Maulin, That's not what I read, even though it's more of a linguistic/semantic kind of discussion whether it should be this way or not, here is an excerpt from K&B (Page 315, last paragraph) :- A no-arg constructor is not ncessarily the default constructor, although the default constructor is always a no-arg constructor. The default constructor is the one the compiler provides! While the default constructor is always a no-arg constructor, you're free to put in your own no-arg constructor.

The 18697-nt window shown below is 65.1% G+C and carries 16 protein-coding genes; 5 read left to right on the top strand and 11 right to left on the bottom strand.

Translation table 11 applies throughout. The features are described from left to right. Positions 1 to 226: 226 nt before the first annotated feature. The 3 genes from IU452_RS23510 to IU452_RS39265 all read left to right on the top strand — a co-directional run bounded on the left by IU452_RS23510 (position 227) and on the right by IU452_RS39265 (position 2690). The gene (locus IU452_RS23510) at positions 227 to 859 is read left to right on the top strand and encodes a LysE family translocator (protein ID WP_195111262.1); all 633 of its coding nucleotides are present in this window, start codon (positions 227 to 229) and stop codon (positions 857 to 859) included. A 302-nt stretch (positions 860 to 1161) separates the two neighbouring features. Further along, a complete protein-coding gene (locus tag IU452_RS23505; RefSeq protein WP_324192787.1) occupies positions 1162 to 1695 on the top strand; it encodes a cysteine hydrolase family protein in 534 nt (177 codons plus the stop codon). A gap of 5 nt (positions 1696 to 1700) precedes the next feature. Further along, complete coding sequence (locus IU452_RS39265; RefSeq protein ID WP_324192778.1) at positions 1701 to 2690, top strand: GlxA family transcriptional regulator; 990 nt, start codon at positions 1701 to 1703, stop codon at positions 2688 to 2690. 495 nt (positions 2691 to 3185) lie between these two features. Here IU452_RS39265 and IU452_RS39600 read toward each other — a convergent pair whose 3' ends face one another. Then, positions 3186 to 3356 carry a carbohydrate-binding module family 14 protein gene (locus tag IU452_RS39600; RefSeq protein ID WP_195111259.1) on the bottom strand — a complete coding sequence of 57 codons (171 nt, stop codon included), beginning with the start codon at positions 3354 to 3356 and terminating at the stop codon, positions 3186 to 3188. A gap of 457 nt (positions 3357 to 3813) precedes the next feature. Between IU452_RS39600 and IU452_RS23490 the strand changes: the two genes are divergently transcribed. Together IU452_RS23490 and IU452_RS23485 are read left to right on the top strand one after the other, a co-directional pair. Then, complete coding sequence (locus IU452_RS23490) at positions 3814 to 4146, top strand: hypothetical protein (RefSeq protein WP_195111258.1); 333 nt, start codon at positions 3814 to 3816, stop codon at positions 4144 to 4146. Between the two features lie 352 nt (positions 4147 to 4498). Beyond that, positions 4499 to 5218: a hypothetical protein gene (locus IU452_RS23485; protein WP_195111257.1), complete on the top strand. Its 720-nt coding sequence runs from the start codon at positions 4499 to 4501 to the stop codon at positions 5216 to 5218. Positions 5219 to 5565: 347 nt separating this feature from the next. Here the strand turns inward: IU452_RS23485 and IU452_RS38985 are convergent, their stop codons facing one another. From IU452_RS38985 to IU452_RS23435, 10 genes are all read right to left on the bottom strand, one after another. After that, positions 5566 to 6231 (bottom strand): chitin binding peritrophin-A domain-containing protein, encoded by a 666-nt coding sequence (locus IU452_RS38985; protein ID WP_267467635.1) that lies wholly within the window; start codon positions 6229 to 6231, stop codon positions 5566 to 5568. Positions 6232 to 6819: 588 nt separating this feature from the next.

A no-arg constructor defined by you is not necessarily the same as the "default" constructor you'd get if you didn't define a constructor. You can read about it in the JLS, §8.8.7 Default Constructor, but here are a few things to keep in mind. 1. The default constructor takes on the same access modifier as the class. Therefore, a public class would have a public default constructor. If you were to define a public class with a no-arg private constructor, you'd have a different no-arg constructor. 2. The default constructor has no throws clause. If you were to define a no-arg constructor that could throw an exception, it would be different from the default constructor. 3. And, of course, the default constructor is special in that it is provided for you, unlike any constructor that you would define. I hope that helps, Corey